With vision and fortune, Norris established the Red Wings dynasty more than 80 years ago

James E. Norris owned the Detroit Red Wings from 1932 to 1952.

James E. Norris owned the Detroit Red Wings from 1932 to 1952.

The origins of the Detroit Red Wings are connected with a legacy from one of the most influential families in Canadian history.

In the early days of the NHL, if it hadn’t been for the tenacity of James E. Norris, Detroit may have never kept their hockey team, and it certainly wouldn’t have had the financial clout to compete so quickly into its existence.

It was grain money that provided the funding of Detroit’s first hockey dynasty and established the Red Wings as the most successful American team in the National Hockey League. James Sylvester Norris, the father of James E. Norris, made his fortune in the grain business in Toronto and Montreal. The elder Norris had great ambition in his blood: his grandfather was James Norris, a naval captain and political heavyweight in Canada in the 19th century, for whom Norris Place in St. Catharines, Ontario is named.

When James E. Norris was only 18 years old, his family moved Norris Grain Incorporated to Chicago to take on U.S. interests in the business market. In 1908, when Chicago’s Cubs were beating the Detroit Tigers in the “World’s Series”, Norris was in his first year as president of Norris grain Inc. at the age of 28. In less than 20 years, James E. Norris owned more grain elevators than anyone in the world, and they were overflowing with the grain he bought and sold from his connections in Canada. He also launched a shipping company and built one of the largest cattle ranches in the United States. Though he became an American citizen in 1919, Norris never lost his Canadian roots, especially his love of ice hockey, which he played with Montreal in the Amateur Athletic Association when he was in his teens. He intended on expanding his empire into sports as quickly as possible.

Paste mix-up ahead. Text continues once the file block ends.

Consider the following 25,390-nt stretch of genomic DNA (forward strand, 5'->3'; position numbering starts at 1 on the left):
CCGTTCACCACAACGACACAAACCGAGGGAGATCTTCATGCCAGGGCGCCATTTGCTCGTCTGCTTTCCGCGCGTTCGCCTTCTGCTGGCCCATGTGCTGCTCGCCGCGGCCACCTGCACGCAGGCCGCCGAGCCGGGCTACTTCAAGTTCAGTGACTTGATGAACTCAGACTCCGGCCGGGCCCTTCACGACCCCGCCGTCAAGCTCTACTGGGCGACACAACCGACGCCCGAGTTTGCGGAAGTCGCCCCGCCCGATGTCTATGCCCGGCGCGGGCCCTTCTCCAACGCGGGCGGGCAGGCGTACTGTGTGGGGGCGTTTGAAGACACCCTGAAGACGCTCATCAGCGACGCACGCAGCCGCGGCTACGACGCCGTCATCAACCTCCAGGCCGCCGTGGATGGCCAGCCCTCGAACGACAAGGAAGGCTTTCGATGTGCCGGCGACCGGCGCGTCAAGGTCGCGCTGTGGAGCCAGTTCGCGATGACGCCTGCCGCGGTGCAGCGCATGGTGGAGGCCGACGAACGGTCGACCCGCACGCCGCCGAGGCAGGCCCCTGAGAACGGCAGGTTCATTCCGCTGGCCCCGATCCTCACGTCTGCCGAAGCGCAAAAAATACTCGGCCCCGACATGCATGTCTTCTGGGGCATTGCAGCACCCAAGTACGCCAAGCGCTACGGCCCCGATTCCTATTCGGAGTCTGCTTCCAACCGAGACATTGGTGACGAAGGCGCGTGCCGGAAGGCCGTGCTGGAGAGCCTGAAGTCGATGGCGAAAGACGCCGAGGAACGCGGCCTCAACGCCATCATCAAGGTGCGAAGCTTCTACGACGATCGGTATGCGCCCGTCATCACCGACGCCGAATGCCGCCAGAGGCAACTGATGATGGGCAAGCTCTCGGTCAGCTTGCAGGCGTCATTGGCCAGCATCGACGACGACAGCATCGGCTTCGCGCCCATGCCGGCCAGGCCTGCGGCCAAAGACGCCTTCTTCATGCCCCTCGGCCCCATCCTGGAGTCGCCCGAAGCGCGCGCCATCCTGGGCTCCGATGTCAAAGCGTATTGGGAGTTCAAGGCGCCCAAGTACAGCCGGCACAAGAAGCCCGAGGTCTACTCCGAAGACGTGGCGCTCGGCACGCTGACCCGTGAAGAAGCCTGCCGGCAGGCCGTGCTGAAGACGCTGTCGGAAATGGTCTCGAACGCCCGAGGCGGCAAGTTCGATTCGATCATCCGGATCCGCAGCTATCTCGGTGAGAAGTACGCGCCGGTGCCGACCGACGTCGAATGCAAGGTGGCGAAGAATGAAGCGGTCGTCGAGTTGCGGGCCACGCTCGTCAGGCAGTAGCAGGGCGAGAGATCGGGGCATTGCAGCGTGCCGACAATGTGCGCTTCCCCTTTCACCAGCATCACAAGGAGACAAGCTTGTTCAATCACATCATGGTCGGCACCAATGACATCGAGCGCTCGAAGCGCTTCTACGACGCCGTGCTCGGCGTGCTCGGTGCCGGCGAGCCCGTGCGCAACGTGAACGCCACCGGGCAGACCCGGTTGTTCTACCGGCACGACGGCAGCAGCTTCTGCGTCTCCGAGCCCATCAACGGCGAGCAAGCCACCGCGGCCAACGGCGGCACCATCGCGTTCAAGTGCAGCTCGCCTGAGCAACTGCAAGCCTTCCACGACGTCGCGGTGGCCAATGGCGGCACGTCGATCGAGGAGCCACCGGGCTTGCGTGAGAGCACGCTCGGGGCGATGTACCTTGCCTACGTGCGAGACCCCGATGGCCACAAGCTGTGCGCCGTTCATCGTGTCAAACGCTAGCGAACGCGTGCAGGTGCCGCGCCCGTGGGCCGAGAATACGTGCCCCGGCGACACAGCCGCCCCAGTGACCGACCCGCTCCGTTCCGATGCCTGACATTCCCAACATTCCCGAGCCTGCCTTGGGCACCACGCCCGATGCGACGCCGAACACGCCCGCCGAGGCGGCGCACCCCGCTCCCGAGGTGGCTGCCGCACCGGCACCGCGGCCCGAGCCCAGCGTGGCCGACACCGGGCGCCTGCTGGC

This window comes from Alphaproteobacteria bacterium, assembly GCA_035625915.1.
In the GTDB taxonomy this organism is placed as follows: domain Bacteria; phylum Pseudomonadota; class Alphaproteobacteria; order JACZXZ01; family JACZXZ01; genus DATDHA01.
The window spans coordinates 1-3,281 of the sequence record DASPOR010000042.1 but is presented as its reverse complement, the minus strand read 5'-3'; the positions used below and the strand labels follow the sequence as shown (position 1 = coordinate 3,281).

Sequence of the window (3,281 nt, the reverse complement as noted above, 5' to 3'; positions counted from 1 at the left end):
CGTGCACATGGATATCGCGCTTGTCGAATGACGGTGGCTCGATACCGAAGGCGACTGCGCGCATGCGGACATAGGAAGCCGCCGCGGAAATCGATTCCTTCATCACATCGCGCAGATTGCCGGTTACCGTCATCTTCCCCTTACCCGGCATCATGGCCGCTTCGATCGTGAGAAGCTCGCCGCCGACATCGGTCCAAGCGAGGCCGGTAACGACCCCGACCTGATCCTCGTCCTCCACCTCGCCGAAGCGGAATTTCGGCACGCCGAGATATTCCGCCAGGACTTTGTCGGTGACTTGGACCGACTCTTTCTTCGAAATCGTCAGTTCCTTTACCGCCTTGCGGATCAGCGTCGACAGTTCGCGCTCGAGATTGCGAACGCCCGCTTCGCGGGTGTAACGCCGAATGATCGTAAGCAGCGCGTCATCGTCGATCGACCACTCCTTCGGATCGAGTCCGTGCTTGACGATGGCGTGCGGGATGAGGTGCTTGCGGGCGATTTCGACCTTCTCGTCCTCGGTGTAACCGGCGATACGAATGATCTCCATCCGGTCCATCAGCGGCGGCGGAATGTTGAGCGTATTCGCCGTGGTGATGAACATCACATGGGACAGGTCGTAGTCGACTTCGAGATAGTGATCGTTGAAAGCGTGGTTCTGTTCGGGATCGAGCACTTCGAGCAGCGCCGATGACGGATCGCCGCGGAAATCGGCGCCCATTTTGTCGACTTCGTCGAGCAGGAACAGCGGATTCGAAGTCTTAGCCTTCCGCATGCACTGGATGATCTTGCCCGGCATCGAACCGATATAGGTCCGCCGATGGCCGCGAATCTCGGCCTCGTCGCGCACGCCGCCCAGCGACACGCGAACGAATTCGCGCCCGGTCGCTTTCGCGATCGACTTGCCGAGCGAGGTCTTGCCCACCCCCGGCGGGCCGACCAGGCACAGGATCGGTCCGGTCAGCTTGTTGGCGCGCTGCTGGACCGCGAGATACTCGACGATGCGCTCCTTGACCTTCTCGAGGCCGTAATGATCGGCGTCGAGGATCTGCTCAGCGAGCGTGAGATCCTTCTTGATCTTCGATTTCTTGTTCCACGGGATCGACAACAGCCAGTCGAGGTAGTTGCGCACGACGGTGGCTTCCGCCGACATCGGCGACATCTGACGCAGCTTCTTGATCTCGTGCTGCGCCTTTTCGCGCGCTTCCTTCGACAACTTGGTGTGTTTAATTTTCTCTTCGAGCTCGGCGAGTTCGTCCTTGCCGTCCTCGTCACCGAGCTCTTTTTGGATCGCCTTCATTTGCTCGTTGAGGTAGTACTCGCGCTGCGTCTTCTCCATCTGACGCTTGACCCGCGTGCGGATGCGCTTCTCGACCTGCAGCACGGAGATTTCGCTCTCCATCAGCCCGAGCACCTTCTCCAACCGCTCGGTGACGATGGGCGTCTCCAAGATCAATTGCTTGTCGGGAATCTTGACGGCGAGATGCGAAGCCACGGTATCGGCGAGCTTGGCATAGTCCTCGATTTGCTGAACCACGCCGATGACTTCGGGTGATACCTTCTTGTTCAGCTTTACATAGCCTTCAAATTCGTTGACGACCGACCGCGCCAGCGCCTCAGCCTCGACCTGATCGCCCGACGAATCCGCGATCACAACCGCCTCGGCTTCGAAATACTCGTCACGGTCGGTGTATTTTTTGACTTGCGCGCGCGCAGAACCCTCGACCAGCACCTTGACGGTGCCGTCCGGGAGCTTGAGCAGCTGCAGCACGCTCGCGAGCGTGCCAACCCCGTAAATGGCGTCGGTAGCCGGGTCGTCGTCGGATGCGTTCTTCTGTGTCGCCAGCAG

Starting in 1926, Norris began the first of several efforts to buy his way into professional hockey. He was unable to secure the Chicago franchise in the National Hockey League, and later failed to convince the league to put an expansion franchise in St. Louis under his ownership. Finally, in 1932, when the league needed a solvent owner for the Detroit Falcons and their struggling arena, The Olympia, Norris was in. He gobbled up the team and quickly set about making it the best franchise in the sport.

Norris embraced plane travel and radio – every technology that could make the Detroit hockey team the best in the NHL. He spent money upgrading The Olympia, having experience with stadiums since he owned the arena that was home to the Black Hawks in Chicago. (Norris later owned majority interest in Madison Square Garden, giving him controlling interest in three arenas that were home to NHL teams).

But the most lasting impact that Norris made was to rename the team. Norris designed a new logo himself, adding wings to a automobile tire in an effort to appeal to the wealthy owners of Detroit’s car companies. He wanted their advertising dollars and he wanted their support. Norris changed the team colors to red and white in a nod to the flag of his home country. And like many future owners of the team, Norris also spent money on players. He believed the product on the ice was the best way to attract fans. The first big name he brought in was goal-scoring master skater Marty Berry, who led the Red Wings to their first Stanley Cup title in 1936. With the Tigers having won their first championship seven months earlier, and with the Lions having won the NFL title a few weeks after that,  Detroit was “The City of Champions.”